opinion

Dynamic of Team Is More Important Than Characteristics of Members

Dynamic of Team Is More Important Than Characteristics of Members
Mitch Platt

I’m a team member. From the moment I get up in the morning to when I go to bed at night I’m part of a team.

There is a lot of talk about leadership. We should be talking about it. It’s important. I just hosted the Vendo Partner Conference and leadership was one of the tracks. But leadership happens in a team. And everyone — without exception — is more often a team member than a leader.

Help your teams outperform by following two rules and starting with one simple tool. Be responsible for your satisfaction. Trust each other. And start meetings discussing a success, risk and a failure.

It’s simple math. Do you lead every team you are on? Nope. As a leader or follower, you are part of a team. So, you are more often a member of a team than a leader.

I’m on a team with the ex-wife and the kids and my new baby and my girlfriend. I’m on lots of teams at work that do projects together. I’m on teams that train together to do painful things with our bodies like marathons.

I can’t escape them.

Sometimes teams work really well. It feels just right. Like when you don’t feel the ambient temperature in a room because it is nearly perfect. It could be a little warmer or a little cooler but it’s good.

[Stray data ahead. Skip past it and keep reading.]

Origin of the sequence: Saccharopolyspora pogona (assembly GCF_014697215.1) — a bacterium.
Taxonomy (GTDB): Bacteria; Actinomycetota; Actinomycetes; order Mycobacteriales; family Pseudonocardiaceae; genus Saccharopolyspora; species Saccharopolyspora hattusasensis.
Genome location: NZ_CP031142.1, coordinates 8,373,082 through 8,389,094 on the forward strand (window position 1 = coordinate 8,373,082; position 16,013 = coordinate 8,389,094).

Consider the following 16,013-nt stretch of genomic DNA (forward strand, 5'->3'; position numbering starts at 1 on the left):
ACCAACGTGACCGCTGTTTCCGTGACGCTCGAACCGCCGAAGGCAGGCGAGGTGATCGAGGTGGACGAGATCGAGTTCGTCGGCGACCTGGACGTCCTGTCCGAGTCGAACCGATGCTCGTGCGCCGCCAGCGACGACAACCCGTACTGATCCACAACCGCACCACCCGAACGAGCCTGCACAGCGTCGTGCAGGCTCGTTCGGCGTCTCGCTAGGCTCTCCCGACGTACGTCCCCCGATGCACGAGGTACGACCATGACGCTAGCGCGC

Other times teams are too cold. A cold team just doesn’t get started. They don’t do anything. Or they’re too hot. A hot team is in conflict everywhere, all the time. Then they don’t function and everybody knows it.

Over the last year I’ve been thinking a lot about teams that work well and how they get the most out of each member.

And I’ve been gathering data. Vendo is really a data driven company. I also have a friend at Google — we’re in grad school together (another team!) — who is trying to do the same thing. She’s got a lot more data.

Here’s a question we both asked, “What makes teams perform really well?”

She had some ideas that she tested by analyzing her data. Google is full of smart people. Do the best performing teams have the smartest people?

A lot of what Google works on is cutting or even bleeding edge. Did a team stacked with subject matter experts outperform other teams?

Silicon Valley has a well-known diversity problem. Did teams with different backgrounds beat teams of tech bros?